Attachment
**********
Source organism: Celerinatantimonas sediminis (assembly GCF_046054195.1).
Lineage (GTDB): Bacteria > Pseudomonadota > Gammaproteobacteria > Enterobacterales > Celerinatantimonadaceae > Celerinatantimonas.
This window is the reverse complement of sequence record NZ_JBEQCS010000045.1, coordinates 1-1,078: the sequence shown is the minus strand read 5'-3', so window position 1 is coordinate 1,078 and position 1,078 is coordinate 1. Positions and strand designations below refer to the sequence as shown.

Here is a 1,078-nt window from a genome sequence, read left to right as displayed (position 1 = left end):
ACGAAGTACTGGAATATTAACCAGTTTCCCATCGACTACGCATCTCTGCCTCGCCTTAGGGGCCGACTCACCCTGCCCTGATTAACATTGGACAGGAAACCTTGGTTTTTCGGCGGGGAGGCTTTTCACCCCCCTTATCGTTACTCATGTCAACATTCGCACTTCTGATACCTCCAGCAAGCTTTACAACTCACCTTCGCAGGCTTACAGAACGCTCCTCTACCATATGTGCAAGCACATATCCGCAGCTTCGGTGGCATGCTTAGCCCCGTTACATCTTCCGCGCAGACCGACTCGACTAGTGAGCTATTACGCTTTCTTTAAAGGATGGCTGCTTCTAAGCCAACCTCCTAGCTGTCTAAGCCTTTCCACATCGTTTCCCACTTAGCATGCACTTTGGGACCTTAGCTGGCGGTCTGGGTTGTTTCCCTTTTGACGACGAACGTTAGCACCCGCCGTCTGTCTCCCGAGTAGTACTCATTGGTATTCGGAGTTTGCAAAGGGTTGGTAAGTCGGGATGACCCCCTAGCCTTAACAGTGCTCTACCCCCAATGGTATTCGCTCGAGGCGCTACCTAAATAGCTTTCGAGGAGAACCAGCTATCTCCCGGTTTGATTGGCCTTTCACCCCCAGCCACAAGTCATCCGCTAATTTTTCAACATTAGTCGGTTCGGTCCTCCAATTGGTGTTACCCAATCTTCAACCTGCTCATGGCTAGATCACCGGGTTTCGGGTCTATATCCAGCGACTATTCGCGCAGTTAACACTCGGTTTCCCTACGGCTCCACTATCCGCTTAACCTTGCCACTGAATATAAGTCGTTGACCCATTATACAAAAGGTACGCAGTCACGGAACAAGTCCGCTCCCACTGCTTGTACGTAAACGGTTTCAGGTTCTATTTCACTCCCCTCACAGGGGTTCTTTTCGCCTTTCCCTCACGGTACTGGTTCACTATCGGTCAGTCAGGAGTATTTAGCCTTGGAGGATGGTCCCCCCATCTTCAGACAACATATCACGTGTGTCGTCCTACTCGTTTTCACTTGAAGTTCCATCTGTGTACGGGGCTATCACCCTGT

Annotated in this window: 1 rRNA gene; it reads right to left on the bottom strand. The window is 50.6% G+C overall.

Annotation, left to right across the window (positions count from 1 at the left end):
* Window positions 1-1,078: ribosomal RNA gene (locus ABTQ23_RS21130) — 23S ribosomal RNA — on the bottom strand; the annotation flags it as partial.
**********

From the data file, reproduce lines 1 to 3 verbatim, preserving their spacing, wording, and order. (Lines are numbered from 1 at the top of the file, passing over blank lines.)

Source organism: Celerinatantimonas sediminis (assembly GCF_046054195.1).
Lineage (GTDB): Bacteria > Pseudomonadota > Gammaproteobacteria > Enterobacterales > Celerinatantimonadaceae > Celerinatantimonas.
This window is the reverse complement of sequence record NZ_JBEQCS010000045.1, coordinates 1-1,078: the sequence shown is the minus strand read 5'-3', so window position 1 is coordinate 1,078 and position 1,078 is coordinate 1. Positions and strand designations below refer to the sequence as shown.